Discussion: The instructor proposing the course from the Department of Foreign Languages, Dr. Nobuaki Takahashi, introduced the course to the committee, discussed its content, and outlined how the course met each of the three goals for Foundations credit. He explained how the course was previously taught by a different Japanese instructor who has now since left ECU, and that the course has been redesigned to focus on issues of Japanese culture and how it differs from American culture. Dr. Takahashi stated that he had some difficulties in preparing the materials for our committee (specifically understanding the three Foundation goals as they might apply to this revised course). He tried in his justification to address how students would be developing their writing skills and brought some of the textbooks that will be used and cited Internet resources. He stated that he wants to seek Humanities credit for this course (like similar courses in Korean and Chinese culture already offered at ECU). One committee member asked how he intended to have an insightful comparison with American culture where there are no textbooks listed that that address this. Takahashi answered that students will compare Japanese to American culture by drawing upon and sharing their own personal experience of American customs. Dr. Bailey asked Dr. Takahasi why he was asking for Foundations credit in the area of Humanities rather than in the Social Sciences. From the types of textbooks used and the nature of the activities described, it seemed more suitable for a course in the area of Social Science. Dr. Wolfe explained that she had discussed this with Dr. Takahasi and recommended that he seek Humanities credit because in the organization of his course he doesn’t plan to teach social science methodology—a requirement for any Foundations course in this field. Dr. Bailey countered, however, that the course as it now stands doesn’t truly reflect a course in the Humanities—especially not a Foundations credit course that should teach the research methodologies for courses in this discipline. He said the Foundation goals must be addressed clearly—students MUST learn the methodologies for the discipline from the Foundations courses. Bailey said that students are taking courses for Humanities credit but not getting the point of what the humanities are about. Literature can put you in touch with what it is like to be Japanese. Dr. Takahasi explained that he wants to adapt the course so that it meets our requirements, and that he is willing to change the course to get Humanities credit. Linda Wolfe recommends that Dr. Takahasi think more about the revision of the course, seek help in reformatting the course into a Humanities or Social Science course by work closely with Dr. Michael Brown and Dr. George Bailey who offer their assistance, and return in the fall with a revised course for new consideration.
Action Taken: The committee agreed with Dr. Wolfe’s recommendation and the revised course would be reconsidered in the fall for Foundations credit.
Agenda Item: Discussion of the use of the SOIS for an instrument in evaluating teaching quality, the on-line version of the SOIS, and the ability for faculty and administrators to securely access the SOIS survey results on the internet.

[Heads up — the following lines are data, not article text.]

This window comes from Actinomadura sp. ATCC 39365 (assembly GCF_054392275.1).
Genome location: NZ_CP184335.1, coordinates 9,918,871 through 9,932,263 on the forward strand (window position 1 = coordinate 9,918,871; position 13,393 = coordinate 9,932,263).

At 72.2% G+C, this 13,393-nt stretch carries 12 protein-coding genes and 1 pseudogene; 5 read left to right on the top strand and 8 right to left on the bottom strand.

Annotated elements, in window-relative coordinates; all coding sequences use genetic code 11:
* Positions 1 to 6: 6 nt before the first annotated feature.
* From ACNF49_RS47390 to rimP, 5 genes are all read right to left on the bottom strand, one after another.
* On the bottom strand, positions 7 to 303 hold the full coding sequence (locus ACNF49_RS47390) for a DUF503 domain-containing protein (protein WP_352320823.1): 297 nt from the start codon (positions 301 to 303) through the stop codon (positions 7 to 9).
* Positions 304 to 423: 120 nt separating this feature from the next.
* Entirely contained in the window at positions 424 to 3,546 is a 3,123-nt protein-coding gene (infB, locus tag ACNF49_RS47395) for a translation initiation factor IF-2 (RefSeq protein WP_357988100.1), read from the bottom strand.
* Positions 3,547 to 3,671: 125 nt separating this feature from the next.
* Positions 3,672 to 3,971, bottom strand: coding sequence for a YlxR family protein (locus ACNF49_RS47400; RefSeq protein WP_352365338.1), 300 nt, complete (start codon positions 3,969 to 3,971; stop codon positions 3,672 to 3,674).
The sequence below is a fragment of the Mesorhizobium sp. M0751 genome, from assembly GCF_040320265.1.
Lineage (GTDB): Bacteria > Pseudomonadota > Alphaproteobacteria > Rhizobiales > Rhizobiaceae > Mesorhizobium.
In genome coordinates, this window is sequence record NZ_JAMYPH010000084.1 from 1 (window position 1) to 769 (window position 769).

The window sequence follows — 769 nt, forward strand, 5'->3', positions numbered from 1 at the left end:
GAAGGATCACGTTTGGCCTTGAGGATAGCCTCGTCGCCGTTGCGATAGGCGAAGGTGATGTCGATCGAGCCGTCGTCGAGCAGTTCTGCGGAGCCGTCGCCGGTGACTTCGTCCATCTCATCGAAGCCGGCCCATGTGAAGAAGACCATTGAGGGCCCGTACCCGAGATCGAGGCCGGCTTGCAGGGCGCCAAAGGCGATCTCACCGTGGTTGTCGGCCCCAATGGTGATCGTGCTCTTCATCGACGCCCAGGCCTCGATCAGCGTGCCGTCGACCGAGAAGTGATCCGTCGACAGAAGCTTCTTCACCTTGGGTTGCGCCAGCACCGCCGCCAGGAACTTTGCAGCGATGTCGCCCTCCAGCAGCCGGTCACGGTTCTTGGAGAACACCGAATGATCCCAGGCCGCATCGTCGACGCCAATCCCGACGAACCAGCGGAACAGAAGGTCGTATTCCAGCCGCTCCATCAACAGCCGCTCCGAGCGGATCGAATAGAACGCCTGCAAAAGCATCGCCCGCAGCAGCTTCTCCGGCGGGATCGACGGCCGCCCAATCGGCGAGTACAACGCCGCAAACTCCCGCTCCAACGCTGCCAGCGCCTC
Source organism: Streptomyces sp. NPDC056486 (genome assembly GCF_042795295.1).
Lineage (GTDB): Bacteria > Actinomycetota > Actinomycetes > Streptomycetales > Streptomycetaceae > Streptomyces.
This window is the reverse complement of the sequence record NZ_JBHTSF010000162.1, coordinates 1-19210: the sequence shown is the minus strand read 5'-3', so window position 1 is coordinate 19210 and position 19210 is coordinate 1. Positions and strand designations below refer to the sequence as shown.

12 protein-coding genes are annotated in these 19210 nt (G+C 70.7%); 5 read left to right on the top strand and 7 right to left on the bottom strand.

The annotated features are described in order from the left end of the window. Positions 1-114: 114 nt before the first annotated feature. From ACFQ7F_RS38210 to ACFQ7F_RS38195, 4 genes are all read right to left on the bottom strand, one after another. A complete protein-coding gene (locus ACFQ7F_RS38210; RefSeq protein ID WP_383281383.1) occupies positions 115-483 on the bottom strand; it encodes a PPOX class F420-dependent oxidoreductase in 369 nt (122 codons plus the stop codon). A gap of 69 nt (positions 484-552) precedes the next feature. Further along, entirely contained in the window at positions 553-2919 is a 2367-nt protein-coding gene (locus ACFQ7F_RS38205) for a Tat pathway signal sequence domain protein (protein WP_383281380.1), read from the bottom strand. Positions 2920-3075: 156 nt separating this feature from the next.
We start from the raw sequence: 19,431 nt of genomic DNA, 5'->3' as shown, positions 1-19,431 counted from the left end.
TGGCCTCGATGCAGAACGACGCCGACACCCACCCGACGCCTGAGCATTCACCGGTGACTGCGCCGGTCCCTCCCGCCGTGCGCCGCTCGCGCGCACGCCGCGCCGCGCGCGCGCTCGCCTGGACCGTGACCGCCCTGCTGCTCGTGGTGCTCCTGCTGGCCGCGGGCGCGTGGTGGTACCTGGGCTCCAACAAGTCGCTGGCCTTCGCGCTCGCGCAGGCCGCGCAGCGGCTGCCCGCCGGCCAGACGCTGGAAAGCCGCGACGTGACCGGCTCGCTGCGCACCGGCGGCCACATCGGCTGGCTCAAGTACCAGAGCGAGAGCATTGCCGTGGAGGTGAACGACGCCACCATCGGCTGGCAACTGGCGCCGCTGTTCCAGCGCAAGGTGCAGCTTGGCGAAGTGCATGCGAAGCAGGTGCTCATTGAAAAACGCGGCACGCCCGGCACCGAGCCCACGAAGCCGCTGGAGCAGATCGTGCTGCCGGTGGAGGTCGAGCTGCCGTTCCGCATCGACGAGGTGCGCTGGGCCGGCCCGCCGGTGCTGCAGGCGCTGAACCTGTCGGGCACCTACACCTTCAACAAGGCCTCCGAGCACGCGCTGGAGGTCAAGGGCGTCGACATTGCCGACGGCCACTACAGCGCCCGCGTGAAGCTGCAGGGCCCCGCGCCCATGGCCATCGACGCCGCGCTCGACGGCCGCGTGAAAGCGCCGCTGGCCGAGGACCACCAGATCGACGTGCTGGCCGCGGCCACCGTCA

Discussion: The committee discussed the posting of the SOIS results on One-
Stop for access to specified faculty and administrators. It was decided that this could be acceptable only if this could be made secure—that faculty members could only look at their own individual SOIS results through a secure gateway. It was agreed that this should be our suggestion to be taken to the Faculty Senate for approval. Additionally, the statement that the committee drafted concerning the role of the SOIS in faculty evaluation of teaching had been further refined—particularly with regard to how the data from the SOIS was to be evaluated. Dr. Poteat brought several handouts to share showing different statistical models and how they demonstrated that the ratings from the SOIS instrument is not the best indicator for teaching effectiveness.
The committee agreed to the following revision of the statement that the ASC would take to the faculty senate for their approval. It represents our substitute proposal for the Appendix C. Section III statement of the Student Opinion of Instruction survey. The statement that the ASC would like the faculty senate to consider is as follows:
“The quality of teaching must be evaluated by means of:
a. formal methods of peer review, including direct observation of the classroom teaching of new and tenure-track faculty
b. other methods of evaluation including materials such as syllabi, reading lists, outlines, examinations, audiovisual materials, student manuals, samples of student's work on assignments, projects, papers, examples of student achievement, and other materials prepared for or relevant to instruction.
c. data from surveys of student opinion when an individual faculty member’s data is consistently (more than 2 semesters) and significantly different (in the top 10 percent or the bottom 10 percent of the distribution) when compared to similar courses in the unit.
d. other procedures provided for in unit codes.”
Action Taken: A motion was offered and seconded to approve the revised statement. The committee approved the motion.
ADJOURNED: 3:30 p.m.